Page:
Belinda Stevenson and her family were dealt two harsh blows. First, the beloved patriarch of the family, Johnny Brooks “Pops” Stevenson died in February of this year. Then, in May, a strong storm took the family’s fence down, allowing “Pops’” beloved Savannah to wander off. The family was heartbroken without their special reminder of the man they loved and missed so much around.
Son Terrell Stevenson, 24, drove from one animal shelter to the next searching for the 3-year old husky. Though he looked frequently, he just couldn’t find her. Then one day three weeks later, he spotted her familiar smile on a Facebook page for Carpathia Paws, an animal rescue. They were trying to find the owners or new owners so the dog wouldn’t have to be put down.
By the time the Stevenson’s contacted Carpathia Paws, their beloved Savannah had been placed with Julie Ogden in West Wood, N.J. She had taken her place with her new owners, sleeping on the foot of the bed, from the very first night and her new family adored her. They could tell she had come from a good home.
Terrell sought out Ogden on Facebook. Ogden agreed to bring Savannah to Georgia in an effort to raise awareness about shelter animals and their fate when their owners cannot be found.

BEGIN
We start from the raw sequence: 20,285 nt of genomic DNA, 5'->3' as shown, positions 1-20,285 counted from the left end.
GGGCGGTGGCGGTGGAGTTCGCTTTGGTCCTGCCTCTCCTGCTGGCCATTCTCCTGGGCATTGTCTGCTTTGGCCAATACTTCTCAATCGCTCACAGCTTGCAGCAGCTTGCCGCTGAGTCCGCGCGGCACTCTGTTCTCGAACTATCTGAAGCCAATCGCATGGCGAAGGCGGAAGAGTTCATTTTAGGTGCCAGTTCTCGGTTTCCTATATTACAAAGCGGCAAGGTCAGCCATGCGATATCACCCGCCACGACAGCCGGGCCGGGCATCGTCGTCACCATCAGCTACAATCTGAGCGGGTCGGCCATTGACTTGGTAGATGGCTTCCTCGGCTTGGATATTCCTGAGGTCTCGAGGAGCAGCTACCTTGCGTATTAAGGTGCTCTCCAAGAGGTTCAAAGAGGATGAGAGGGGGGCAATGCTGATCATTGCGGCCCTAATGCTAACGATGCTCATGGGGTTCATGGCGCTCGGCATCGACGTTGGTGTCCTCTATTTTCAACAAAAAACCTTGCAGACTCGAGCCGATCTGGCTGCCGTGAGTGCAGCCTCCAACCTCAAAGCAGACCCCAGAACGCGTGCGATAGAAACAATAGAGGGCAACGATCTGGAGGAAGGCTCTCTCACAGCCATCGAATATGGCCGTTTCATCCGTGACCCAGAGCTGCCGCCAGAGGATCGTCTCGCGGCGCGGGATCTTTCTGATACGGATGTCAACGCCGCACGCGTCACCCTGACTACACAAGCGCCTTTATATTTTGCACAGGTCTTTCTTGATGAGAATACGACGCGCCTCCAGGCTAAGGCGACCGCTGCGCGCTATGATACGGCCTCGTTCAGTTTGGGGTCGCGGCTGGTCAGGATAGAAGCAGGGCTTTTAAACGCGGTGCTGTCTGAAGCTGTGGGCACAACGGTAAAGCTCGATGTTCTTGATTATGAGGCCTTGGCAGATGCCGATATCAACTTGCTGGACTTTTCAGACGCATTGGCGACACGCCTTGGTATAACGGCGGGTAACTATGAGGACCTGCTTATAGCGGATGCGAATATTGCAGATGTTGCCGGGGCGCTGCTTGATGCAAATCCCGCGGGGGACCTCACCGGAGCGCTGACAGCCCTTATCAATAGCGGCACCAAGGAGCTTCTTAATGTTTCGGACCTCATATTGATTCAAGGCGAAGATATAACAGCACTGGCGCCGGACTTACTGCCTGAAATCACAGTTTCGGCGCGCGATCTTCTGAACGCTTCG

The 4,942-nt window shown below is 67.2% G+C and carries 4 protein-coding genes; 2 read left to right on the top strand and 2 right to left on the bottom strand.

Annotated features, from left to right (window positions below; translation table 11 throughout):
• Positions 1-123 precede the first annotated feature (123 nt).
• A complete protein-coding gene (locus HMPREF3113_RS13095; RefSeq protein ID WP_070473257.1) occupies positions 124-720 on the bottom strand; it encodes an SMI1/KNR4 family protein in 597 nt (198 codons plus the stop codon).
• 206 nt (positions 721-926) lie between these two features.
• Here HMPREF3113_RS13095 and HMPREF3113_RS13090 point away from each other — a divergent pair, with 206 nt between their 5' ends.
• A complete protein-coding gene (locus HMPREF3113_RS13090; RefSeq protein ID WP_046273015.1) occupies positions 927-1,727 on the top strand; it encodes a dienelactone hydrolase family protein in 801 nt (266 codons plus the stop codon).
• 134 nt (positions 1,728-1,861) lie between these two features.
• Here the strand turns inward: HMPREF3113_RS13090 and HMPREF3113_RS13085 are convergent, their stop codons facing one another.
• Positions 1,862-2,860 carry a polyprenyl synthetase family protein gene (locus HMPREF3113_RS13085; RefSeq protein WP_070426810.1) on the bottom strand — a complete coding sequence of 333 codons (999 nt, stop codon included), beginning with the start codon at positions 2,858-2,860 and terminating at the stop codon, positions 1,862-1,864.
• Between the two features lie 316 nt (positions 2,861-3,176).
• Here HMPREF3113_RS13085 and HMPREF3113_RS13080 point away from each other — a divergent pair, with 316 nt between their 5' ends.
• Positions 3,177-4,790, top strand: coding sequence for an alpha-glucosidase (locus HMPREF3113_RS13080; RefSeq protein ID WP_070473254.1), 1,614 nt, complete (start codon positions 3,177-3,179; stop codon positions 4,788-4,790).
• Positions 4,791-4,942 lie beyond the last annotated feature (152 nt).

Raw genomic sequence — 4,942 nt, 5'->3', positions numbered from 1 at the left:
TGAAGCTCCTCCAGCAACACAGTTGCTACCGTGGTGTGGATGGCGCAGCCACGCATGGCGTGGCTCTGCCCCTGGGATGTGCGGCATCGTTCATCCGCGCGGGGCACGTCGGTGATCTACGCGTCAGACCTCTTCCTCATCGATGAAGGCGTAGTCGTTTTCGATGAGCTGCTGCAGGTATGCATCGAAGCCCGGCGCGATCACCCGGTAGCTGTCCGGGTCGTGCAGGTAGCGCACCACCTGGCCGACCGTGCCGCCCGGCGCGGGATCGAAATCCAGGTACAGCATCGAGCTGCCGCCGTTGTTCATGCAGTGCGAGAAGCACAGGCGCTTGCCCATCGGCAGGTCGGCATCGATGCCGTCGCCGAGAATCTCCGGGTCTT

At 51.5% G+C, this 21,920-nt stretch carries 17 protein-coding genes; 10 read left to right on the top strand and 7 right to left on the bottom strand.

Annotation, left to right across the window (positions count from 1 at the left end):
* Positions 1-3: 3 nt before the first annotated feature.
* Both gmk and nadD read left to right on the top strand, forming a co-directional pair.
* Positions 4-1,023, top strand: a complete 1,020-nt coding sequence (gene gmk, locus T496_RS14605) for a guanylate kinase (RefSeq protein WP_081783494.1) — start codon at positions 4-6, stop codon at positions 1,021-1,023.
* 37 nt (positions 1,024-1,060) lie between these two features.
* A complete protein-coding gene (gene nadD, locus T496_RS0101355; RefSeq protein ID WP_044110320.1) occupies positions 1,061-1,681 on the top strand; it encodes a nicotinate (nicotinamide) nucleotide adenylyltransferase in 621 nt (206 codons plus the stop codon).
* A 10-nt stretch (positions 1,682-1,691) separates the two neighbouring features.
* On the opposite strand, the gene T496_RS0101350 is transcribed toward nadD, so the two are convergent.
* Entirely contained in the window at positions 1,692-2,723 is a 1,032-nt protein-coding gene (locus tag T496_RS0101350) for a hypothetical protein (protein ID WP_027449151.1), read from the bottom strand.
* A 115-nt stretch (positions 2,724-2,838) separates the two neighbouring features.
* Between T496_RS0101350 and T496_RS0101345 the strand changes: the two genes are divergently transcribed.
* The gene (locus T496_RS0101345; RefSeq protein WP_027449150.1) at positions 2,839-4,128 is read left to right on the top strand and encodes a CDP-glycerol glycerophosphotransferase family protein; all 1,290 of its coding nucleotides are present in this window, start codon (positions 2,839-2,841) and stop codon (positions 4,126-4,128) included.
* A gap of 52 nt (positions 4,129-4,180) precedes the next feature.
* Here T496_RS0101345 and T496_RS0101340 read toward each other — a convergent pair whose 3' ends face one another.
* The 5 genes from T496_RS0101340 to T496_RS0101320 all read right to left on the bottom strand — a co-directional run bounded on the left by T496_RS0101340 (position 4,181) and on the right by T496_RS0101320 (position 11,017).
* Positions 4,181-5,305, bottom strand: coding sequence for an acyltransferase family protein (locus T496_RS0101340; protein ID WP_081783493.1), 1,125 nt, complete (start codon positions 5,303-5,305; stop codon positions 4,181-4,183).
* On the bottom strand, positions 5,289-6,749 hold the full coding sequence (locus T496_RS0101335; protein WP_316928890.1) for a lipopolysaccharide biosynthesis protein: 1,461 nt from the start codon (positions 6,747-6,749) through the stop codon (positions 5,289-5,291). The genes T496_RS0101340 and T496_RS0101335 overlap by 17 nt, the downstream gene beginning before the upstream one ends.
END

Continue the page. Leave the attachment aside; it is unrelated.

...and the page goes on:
She rolled into town in a caravan of cars, trucks and vans escorted by a dozen or so motorcycles driven by members of the bike group that had bestowed Pops with his nickname. Belinda knelt down and called the dog, which was in minutes surrounded by her first family. It was like getting g a little bit of Pops back.
The loss of Pops and Savannah gave the family a new purpose.
Terrell has decided to follow in his father’s footsteps. He is in the Army, having completed two tours in Iraq. He created the programs for his father’s funeral and relied on his graphics arts background. Now he is enrolled in a graphic arts program at the Savannah College of Art and Design where he will put his gift to work – inspired by Savannah and his dad.
As for Belinda, she saw the events with Savannah as her cue to become more involved in caring for animals, no matter what she has to do. Thanks to Ogden and an 800 mile road trip she made, the family has been reunited with their living reminder of Pops and has found new purpose.